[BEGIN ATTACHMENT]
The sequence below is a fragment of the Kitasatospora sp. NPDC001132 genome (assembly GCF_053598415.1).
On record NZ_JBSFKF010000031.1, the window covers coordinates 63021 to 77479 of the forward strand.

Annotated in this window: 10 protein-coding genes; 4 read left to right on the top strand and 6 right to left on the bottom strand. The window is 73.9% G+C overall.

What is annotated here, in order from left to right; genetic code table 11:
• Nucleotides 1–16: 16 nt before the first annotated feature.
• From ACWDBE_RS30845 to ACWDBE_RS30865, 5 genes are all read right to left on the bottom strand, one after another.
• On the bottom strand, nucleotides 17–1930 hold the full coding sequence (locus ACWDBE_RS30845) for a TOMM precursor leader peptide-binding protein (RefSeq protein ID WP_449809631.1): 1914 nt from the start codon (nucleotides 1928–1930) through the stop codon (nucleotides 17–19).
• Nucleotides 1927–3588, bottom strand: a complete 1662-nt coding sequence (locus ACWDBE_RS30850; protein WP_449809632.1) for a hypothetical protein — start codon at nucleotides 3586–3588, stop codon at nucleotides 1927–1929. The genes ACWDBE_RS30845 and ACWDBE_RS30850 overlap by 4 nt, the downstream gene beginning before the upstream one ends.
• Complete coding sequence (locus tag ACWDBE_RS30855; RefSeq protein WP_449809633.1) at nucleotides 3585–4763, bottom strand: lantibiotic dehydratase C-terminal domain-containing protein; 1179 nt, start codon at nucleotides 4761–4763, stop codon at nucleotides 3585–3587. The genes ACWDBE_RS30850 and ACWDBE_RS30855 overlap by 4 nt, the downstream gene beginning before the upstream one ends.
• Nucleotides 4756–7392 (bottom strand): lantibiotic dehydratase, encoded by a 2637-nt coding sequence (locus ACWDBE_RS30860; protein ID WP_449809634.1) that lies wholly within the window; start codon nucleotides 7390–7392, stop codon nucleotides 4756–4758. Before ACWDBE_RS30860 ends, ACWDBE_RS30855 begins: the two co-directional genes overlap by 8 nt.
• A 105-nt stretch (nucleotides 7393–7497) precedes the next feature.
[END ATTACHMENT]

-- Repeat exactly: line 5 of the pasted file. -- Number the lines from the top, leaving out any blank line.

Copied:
• Nucleotides 1–16: 16 nt before the first annotated feature.